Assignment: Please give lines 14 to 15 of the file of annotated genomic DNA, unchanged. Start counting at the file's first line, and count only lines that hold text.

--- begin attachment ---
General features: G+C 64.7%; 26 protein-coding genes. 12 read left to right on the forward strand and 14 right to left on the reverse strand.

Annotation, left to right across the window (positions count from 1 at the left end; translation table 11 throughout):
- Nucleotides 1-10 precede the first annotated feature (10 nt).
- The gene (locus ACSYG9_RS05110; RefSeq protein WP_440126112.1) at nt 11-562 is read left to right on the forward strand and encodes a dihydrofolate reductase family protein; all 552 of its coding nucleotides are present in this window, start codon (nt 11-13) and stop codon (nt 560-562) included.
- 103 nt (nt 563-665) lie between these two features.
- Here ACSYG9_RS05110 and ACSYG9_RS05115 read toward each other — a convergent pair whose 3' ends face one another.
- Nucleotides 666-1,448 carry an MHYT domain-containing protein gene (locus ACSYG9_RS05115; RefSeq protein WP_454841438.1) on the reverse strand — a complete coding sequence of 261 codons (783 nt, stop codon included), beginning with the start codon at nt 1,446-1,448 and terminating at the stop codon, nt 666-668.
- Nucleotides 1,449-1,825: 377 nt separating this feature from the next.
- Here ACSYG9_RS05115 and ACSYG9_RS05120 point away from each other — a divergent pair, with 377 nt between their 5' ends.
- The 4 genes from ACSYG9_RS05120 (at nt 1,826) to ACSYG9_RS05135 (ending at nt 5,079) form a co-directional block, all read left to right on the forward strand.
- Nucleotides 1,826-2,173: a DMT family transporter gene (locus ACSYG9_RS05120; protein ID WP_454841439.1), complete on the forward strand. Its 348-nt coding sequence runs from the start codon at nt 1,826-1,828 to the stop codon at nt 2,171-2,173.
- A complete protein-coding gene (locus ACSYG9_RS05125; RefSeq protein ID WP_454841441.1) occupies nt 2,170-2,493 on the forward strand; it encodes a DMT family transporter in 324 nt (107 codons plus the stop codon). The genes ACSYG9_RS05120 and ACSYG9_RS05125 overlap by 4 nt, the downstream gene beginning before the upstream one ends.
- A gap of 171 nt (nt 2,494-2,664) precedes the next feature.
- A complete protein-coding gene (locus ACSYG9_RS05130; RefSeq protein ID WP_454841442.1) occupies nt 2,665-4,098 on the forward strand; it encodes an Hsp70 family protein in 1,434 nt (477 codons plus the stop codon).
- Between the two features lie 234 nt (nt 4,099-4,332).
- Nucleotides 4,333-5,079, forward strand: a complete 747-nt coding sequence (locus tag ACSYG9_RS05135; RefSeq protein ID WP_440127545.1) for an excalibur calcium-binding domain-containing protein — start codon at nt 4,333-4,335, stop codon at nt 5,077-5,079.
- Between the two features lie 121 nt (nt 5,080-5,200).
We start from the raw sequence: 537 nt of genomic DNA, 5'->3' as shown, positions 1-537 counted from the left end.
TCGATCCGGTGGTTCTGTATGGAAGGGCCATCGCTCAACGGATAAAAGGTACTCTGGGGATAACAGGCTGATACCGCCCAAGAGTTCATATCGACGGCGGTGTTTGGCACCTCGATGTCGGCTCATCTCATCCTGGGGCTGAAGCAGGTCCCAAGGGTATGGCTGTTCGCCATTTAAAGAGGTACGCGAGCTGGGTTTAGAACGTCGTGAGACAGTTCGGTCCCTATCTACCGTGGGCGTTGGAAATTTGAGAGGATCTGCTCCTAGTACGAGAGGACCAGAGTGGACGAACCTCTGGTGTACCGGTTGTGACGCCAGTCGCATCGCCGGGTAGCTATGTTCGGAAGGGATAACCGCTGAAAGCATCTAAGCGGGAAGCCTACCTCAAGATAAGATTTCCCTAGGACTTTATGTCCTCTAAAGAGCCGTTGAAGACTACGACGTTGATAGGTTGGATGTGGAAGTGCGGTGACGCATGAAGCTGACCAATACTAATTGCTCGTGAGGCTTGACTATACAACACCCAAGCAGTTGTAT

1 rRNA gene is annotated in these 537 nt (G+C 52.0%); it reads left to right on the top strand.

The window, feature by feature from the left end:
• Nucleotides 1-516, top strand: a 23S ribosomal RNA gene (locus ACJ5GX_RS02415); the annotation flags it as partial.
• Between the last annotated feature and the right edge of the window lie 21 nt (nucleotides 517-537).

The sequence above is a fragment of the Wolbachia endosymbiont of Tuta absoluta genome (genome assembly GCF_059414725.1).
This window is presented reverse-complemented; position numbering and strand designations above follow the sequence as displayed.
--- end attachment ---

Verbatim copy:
- A complete protein-coding gene (locus ACSYG9_RS05130; RefSeq protein ID WP_454841442.1) occupies nt 2,665-4,098 on the forward strand; it encodes an Hsp70 family protein in 1,434 nt (477 codons plus the stop codon).
- Between the two features lie 234 nt (nt 4,099-4,332).